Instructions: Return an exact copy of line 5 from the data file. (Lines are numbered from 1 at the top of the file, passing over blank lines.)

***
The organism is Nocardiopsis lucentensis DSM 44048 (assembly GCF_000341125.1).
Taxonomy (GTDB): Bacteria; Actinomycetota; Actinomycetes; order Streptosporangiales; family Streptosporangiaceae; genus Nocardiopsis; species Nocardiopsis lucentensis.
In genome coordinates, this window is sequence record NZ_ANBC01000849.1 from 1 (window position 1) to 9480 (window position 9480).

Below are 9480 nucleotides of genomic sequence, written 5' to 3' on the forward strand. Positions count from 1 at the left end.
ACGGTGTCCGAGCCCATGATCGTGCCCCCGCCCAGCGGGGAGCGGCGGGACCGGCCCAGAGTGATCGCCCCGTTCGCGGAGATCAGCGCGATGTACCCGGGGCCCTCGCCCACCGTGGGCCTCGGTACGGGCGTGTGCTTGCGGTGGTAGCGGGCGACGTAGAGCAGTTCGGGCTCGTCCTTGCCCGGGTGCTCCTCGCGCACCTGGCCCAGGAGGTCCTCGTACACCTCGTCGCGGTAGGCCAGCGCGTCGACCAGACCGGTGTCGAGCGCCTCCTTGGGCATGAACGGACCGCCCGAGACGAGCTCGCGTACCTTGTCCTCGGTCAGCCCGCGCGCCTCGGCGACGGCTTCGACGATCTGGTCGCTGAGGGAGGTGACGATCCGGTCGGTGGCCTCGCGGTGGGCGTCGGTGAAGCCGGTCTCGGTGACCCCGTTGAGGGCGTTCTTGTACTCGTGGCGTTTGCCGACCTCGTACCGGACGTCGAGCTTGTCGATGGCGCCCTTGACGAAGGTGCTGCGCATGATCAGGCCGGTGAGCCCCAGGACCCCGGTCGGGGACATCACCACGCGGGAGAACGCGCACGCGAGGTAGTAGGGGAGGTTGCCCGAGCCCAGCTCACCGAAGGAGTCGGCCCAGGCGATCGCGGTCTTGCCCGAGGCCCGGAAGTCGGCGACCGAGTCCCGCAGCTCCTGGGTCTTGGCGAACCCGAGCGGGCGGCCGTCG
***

ACGGTGTCCGAGCCCATGATCGTGCCCCCGCCCAGCGGGGAGCGGCGGGACCGGCCCAGAGTGATCGCCCCGTTCGCGGAGATCAGCGCGATGTACCCGGGGCCCTCGCCCACCGTGGGCCTCGGTACGGGCGTGTGCTTGCGGTGGTAGCGGGCGACGTAGAGCAGTTCGGGCTCGTCCTTGCCCGGGTGCTCCTCGCGCACCTGGCCCAGGAGGTCCTCGTACACCTCGTCGCGGTAGGCCAGCGCGTCGACCAGACCGGTGTCGAGCGCCTCCTTGGGCATGAACGGACCGCCCGAGACGAGCTCGCGTACCTTGTCCTCGGTCAGCCCGCGCGCCTCGGCGACGGCTTCGACGATCTGGTCGCTGAGGGAGGTGACGATCCGGTCGGTGGCCTCGCGGTGGGCGTCGGTGAAGCCGGTCTCGGTGACCCCGTTGAGGGCGTTCTTGTACTCGTGGCGTTTGCCGACCTCGTACCGGACGTCGAGCTTGTCGATGGCGCCCTTGACGAAGGTGCTGCGCATGATCAGGCCGGTGAGCCCCAGGACCCCGGTCGGGGACATCACCACGCGGGAGAACGCGCACGCGAGGTAGTAGGGGAGGTTGCCCGAGCCCAGCTCACCGAAGGAGTCGGCCCAGGCGATCGCGGTCTTGCCCGAGGCCCGGAAGTCGGCGACCGAGTCCCGCAGCTCCTGGGTCTTGGCGAACCCGAGCGGGCGGCCGTCG